1825 : Well before the discovery of briarwood the COMOY family manufactured pipes in the small village of Avignon, near to Saint-Claude, mostly in boxwood for the “Grumblers” of the Army of Napoleon.

1850 : Birth of Henry COMOY, founder of the brand.

1856 : Discovery of briarwood and particularly the special treatment it required for the making of pipes. Saint-Claude becomes the birthplace of briar pipe manufactures and the world capital of pipe-making.

1870 : Henri COMOY, prisoner of war in Switzerland meets his cousins the Chapuis and ruminates the idea of an association.

1879 : Henry COMOY emigrates to London with some of his technicians from Saint-Claude and establishes the first English pipe factory in England H. COMOY & C° LTD. The Saint-Claude factory supplies them with briarwood and pipe bowls.

The divided presence of Comoy (England) and Chapuis (France) is a key element of the history throughout the 1900s.  The early 1900s is described in the Pipedia article and explains the lead up to the creating of Chacom:

1922 : After the First World War the association COMOY and CHAPUIS is realised and the Saint-Claude factory becomes CHAPUIS COMOY & Cie.

1924 : Death of Henri COMOY. His sons Paul and Adrien assume the direction of the factories in Saint-Claude and London assisted by their cousins Emile and Louis Chapuis.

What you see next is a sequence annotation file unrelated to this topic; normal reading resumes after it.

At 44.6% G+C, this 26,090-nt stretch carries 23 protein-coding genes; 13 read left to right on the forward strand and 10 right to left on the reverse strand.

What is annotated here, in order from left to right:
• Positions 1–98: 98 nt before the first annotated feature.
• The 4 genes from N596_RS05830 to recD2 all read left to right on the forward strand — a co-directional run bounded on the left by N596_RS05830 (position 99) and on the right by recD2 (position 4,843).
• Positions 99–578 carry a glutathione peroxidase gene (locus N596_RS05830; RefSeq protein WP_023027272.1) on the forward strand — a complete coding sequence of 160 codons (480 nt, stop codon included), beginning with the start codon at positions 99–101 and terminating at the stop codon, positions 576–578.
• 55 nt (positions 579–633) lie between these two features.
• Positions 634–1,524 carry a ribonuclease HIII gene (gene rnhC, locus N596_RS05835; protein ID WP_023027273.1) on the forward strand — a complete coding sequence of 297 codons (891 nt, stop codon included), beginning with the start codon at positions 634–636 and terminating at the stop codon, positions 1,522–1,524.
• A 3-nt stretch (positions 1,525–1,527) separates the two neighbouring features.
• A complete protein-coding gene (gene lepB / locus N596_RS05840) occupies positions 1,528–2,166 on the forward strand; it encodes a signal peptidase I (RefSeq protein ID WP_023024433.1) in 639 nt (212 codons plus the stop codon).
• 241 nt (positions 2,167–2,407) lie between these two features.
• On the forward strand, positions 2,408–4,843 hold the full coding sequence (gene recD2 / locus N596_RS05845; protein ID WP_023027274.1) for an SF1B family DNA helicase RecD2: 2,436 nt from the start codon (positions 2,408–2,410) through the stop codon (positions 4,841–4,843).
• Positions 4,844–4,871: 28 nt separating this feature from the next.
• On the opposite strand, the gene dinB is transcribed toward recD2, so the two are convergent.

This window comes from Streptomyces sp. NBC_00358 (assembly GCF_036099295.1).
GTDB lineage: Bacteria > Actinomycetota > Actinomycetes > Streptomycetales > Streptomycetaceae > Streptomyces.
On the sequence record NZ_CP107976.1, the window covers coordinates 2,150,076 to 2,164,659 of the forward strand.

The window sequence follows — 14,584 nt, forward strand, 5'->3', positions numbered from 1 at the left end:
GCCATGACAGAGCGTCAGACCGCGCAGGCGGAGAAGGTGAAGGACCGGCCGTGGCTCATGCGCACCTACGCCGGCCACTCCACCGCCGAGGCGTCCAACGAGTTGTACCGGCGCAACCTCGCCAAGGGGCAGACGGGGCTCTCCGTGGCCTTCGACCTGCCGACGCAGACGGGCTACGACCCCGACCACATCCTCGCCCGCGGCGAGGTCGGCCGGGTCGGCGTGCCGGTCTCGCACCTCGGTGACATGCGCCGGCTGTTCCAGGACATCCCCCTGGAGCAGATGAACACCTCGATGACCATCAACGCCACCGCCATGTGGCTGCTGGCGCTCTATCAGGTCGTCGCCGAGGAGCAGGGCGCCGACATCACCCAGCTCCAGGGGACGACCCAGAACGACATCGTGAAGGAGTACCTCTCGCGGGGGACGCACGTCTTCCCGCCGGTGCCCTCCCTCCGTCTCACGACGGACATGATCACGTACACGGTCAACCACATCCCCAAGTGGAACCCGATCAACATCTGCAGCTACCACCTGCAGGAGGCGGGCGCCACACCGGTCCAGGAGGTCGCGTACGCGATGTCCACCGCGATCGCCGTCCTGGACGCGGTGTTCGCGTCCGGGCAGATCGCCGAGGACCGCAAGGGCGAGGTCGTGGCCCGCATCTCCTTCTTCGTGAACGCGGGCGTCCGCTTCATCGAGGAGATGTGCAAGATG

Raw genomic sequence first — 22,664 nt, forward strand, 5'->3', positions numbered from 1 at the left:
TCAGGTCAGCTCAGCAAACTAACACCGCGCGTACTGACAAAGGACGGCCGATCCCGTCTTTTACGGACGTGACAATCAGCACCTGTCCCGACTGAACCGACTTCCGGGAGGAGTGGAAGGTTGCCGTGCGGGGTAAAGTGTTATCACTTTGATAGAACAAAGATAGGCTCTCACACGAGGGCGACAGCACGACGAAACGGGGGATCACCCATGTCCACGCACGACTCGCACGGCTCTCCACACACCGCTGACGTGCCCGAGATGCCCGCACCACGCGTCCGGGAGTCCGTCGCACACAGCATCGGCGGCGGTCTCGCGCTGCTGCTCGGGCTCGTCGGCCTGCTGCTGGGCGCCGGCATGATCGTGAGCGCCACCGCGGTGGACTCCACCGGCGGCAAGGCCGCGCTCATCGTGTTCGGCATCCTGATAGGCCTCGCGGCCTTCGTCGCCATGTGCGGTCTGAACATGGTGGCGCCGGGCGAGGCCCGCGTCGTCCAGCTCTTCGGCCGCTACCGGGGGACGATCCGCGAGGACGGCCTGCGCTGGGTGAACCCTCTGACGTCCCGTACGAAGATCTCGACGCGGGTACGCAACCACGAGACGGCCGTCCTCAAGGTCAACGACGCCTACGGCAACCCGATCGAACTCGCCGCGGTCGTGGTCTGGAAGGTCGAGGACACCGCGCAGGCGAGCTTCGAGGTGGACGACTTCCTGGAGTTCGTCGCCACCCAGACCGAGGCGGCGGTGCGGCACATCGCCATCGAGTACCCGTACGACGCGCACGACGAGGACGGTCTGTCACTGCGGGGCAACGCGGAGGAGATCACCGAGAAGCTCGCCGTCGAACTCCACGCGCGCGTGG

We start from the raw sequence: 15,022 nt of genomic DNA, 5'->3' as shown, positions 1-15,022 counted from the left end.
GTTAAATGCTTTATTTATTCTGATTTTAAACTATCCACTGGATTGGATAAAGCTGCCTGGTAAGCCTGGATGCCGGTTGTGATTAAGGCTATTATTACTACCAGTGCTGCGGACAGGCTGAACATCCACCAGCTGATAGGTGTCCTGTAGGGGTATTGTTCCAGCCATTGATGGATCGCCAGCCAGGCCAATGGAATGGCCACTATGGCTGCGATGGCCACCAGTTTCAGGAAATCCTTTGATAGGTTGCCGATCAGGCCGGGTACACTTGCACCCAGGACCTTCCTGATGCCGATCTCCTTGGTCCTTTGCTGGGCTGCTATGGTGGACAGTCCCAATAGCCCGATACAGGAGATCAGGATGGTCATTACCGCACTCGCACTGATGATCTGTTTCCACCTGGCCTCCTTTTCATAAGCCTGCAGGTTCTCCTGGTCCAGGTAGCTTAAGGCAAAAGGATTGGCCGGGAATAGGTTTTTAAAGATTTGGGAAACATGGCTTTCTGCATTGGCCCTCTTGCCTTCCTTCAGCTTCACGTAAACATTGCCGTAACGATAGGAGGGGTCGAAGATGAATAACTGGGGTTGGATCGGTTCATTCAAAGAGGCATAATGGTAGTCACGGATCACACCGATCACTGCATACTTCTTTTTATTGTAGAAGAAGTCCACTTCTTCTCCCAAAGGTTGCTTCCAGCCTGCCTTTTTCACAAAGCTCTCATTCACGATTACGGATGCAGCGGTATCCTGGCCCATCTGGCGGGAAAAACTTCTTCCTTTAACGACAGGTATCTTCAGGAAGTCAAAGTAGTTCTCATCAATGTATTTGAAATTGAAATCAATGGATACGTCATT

1928 : London now able to produce their own pipes, and in order to develop the Saint-Claude factory, the brand CHACOM is created, using the first three letters of the COMOY and CHAPUIS families. Up till 1939 CHACOM was offered only in France, Belgium and Switzerland in order not to embarrass the COMOY pipes which had the same shapes and qualities.

1932 : The world economic crisis reaches Saint-Claude. To weather this problem Chapuis Comoy & Cie joins with another company under the name of LA BRUYERE, forming the biggest pipe concern in the world with 450 workpeople. Big trucks were needed to transfer the briar blocks from the drying shed to the factory.

The rest of the history focusses primarily on the expansion of the Chacom brand and how it was distributed first in Europe, later in the US, Russia, Japan and China. However, during the latter 1900s a key transition is mentioned:

1971 : Having recovered its independence from COMOYS of London, Yves GRENARD, second cousin of Pierre COMOY, takes over the direction of Chapuis Comoy & Cie and at the same time the exclusive sale of H. COMOY & Ltd, in France.